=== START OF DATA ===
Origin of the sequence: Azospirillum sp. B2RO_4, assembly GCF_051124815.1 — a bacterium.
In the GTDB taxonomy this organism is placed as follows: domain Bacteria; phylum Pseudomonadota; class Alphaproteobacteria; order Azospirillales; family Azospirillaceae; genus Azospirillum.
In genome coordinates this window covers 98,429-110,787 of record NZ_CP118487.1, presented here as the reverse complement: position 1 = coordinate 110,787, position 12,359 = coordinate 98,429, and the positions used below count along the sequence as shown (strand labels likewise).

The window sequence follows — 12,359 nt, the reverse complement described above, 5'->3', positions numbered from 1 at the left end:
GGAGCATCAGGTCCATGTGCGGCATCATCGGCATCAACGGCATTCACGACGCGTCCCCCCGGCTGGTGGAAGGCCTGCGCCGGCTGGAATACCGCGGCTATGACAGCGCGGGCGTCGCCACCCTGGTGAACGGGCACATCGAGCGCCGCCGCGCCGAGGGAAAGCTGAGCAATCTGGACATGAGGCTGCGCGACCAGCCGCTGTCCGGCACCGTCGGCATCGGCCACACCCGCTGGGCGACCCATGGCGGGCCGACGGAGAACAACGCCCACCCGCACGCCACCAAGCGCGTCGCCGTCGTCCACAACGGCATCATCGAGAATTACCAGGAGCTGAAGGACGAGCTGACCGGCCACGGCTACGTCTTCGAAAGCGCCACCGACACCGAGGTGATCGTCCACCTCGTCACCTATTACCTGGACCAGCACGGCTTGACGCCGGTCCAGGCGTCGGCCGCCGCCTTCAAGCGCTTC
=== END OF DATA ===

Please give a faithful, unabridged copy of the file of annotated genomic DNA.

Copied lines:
Origin of the sequence: Azospirillum sp. B2RO_4, assembly GCF_051124815.1 — a bacterium.
In the GTDB taxonomy this organism is placed as follows: domain Bacteria; phylum Pseudomonadota; class Alphaproteobacteria; order Azospirillales; family Azospirillaceae; genus Azospirillum.
In genome coordinates this window covers 98,429-110,787 of record NZ_CP118487.1, presented here as the reverse complement: position 1 = coordinate 110,787, position 12,359 = coordinate 98,429, and the positions used below count along the sequence as shown (strand labels likewise).

The window sequence follows — 12,359 nt, the reverse complement described above, 5'->3', positions numbered from 1 at the left end:
GGAGCATCAGGTCCATGTGCGGCATCATCGGCATCAACGGCATTCACGACGCGTCCCCCCGGCTGGTGGAAGGCCTGCGCCGGCTGGAATACCGCGGCTATGACAGCGCGGGCGTCGCCACCCTGGTGAACGGGCACATCGAGCGCCGCCGCGCCGAGGGAAAGCTGAGCAATCTGGACATGAGGCTGCGCGACCAGCCGCTGTCCGGCACCGTCGGCATCGGCCACACCCGCTGGGCGACCCATGGCGGGCCGACGGAGAACAACGCCCACCCGCACGCCACCAAGCGCGTCGCCGTCGTCCACAACGGCATCATCGAGAATTACCAGGAGCTGAAGGACGAGCTGACCGGCCACGGCTACGTCTTCGAAAGCGCCACCGACACCGAGGTGATCGTCCACCTCGTCACCTATTACCTGGACCAGCACGGCTTGACGCCGGTCCAGGCGTCGGCCGCCGCCTTCAAGCGCTTC